Video alone leads the way in its ability to convey heaps of information in the blink an eye. Each shot and every angle communicates a story to viewers. Shift the lighting, tweak the angle, or pan the shot in a new direction and the story changes.There is a relationship between changes in lighting, camera angles and the action being captured. Getting two or more video cameras to match in colorimetry or “look” is an art form of its very own. In a live event, Video cameras are an input to a presentation system. While they can also be recorded, most times these images will be displayed as image magnification (I-mag) on screens for the audience. Camera image quality is exceptionally important for streaming or broadcast events.
Stark, sudden changes in the image can distract your audience. While this may be desired if you are trying to set a scene, it’s completely undesirable to see a washed-out presenter from one camera angle while another angle is too dim to make out detail.
The video engineer “shades” the cameras to match in picture quality, and monitors other inputs including video playback to ensure the viewer can focus on the presentation and not distractions in the images. The V1 works with the Audio Engineer to ensure sound is in sync with the video, with Projectionist to ensure the images are related faithfully and with the Lighting Director to keep balance in the image fidelity. In short, a video engineer manages the entirety of the event's video system from the top down.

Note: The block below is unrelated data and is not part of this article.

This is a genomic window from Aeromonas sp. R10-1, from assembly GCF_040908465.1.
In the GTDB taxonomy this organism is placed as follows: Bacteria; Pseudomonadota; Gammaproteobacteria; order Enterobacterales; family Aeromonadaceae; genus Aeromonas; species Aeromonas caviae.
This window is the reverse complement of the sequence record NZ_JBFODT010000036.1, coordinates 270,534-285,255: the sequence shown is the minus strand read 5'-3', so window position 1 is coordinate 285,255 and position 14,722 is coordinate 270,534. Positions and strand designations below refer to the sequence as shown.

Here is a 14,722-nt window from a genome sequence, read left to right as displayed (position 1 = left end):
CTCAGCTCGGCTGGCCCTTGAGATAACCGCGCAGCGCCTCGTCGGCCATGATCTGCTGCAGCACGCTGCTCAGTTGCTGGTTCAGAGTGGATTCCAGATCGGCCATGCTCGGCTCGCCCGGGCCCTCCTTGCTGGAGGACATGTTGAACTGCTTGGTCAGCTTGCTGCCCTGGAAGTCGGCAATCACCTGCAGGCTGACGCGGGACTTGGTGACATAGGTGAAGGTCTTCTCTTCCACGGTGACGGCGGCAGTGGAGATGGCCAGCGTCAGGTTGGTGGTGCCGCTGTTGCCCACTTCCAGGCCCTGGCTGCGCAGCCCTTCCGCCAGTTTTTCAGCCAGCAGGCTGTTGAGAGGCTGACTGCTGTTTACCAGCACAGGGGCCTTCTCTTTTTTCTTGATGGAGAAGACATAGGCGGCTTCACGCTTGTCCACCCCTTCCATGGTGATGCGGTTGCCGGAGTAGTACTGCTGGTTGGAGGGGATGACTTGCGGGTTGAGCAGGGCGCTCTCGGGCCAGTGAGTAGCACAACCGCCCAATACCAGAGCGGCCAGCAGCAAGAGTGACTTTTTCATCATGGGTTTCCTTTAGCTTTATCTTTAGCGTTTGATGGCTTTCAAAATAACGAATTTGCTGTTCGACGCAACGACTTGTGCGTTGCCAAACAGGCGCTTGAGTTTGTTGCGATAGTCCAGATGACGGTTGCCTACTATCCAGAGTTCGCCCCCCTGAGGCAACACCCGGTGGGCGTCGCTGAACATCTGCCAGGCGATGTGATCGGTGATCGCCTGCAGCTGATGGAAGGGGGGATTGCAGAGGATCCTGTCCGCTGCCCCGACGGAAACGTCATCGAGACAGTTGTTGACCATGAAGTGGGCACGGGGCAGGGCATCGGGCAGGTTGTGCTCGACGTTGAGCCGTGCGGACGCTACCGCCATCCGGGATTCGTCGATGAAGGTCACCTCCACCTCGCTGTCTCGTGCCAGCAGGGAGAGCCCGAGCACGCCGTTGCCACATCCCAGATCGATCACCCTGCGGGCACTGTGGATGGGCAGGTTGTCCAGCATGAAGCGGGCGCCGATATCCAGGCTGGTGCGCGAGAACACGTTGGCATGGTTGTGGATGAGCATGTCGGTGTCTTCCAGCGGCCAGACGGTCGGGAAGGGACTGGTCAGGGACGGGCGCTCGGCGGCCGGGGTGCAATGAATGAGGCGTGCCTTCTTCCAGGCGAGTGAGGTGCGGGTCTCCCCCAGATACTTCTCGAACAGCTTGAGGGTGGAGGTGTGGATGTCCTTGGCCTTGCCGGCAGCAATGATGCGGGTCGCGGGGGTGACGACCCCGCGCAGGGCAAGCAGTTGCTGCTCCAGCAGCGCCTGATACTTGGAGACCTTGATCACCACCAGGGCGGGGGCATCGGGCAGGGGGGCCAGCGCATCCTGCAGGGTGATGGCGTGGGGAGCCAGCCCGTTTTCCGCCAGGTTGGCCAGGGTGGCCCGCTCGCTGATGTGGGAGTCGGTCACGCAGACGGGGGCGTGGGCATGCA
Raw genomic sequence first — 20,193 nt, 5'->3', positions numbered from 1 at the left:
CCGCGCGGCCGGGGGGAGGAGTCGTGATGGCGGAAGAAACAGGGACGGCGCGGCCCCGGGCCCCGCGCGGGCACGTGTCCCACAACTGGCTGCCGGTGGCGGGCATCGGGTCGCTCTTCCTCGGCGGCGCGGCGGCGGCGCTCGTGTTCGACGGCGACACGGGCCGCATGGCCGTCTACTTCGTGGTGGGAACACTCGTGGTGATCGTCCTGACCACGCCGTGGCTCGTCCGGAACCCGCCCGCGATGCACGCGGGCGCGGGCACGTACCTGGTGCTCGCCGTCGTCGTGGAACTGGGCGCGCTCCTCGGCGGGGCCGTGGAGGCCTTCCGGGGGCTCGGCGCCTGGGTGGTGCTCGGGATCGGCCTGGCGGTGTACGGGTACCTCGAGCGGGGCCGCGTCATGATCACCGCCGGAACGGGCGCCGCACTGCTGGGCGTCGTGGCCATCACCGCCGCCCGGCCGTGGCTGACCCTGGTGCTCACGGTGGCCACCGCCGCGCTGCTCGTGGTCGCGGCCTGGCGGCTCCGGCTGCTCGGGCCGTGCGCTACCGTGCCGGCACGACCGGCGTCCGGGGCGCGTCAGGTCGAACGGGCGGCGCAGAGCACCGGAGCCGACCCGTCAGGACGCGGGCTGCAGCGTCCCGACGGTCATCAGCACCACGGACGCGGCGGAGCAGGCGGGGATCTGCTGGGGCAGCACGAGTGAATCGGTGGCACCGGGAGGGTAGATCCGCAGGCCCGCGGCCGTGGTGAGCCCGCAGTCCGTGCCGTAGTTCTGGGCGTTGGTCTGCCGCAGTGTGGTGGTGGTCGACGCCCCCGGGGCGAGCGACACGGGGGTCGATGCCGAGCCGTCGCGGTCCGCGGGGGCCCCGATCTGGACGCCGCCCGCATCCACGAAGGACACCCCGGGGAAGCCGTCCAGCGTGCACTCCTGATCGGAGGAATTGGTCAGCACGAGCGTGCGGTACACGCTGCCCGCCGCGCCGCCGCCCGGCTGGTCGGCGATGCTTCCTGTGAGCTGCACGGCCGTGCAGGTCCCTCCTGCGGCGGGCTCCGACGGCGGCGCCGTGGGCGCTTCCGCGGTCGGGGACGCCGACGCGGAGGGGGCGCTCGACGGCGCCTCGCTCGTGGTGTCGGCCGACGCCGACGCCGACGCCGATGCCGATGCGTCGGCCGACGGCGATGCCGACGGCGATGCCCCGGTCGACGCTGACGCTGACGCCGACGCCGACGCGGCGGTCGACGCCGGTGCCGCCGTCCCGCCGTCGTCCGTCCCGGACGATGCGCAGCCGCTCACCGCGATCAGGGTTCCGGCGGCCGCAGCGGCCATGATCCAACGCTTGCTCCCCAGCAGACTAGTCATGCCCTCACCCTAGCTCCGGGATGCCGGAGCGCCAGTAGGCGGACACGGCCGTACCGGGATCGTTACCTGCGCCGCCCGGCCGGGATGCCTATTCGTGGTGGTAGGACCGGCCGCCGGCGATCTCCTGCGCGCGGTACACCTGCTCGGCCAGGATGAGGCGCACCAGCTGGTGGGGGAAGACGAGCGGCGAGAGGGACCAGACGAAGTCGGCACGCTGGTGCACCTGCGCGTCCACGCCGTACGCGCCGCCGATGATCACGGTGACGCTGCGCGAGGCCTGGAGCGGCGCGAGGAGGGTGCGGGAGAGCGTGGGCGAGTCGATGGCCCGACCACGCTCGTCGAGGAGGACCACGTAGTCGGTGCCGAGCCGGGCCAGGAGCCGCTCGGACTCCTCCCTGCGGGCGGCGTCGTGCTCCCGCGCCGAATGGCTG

The Making of a Great Video Engineer
Video engineers have varying proficiency across the board, but great V1s are consistently reliable in most scenarios and applications.
Here are the key points where excellent V1s consistently deliver:
They have a deep understanding of the technologies in use. Although industry standard system devices can ease the learning curve involved in successfully managing a venue's video system, integrating a diverse range of gear into a single event is always a challenge. Awesome video engineers know what to do with the technology they need to use and are at ease with all kinds of production equipment.
They play a key role in the setup process. A great V1 directs the process of setting up a video system for an event knowledgeably—avoiding system-wide complications from the start. Furthermore, a knowledgeable V1 can provide assistance in keeping the physical devices of the system up and running should they need maintenance.
They understand the intricacies of broadcast signals and can adjust these to optimal levels when necessary.
They are extremely flexible and proactive; a must for competent live event coverage. An exceptional V1 will couple high flexibility on the job with exceedingly clear and effective communication skills - making for a smooth, controlled production environment.
Why include a Video Engineer on the crew
The short answer: To ensure the quality and consistency of the video images.
The longer answer: The video engineer is included in the early stage of your event's planning to accurately determine your engineering needs beforehand. They can also troubleshoot your setup more extensively before crunch time—further guaranteeing the success of your event.